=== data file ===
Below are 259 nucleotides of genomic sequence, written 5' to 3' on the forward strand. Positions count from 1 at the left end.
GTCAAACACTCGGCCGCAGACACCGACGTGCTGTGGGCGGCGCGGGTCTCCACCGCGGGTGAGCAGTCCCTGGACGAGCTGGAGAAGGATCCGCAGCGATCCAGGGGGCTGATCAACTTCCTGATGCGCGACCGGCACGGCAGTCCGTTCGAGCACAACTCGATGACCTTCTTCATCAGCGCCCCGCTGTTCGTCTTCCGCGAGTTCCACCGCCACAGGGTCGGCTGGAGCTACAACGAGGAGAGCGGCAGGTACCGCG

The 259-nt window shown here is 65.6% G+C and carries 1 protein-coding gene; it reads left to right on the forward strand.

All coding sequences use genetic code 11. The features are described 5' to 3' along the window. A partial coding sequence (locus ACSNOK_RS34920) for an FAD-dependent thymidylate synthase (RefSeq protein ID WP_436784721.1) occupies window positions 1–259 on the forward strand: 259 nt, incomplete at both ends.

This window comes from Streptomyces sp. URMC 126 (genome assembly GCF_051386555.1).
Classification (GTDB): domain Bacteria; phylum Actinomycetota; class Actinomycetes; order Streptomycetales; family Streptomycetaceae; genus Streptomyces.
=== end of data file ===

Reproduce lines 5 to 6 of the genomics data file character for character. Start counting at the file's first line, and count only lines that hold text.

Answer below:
This window comes from Streptomyces sp. URMC 126 (genome assembly GCF_051386555.1).
Classification (GTDB): domain Bacteria; phylum Actinomycetota; class Actinomycetes; order Streptomycetales; family Streptomycetaceae; genus Streptomyces.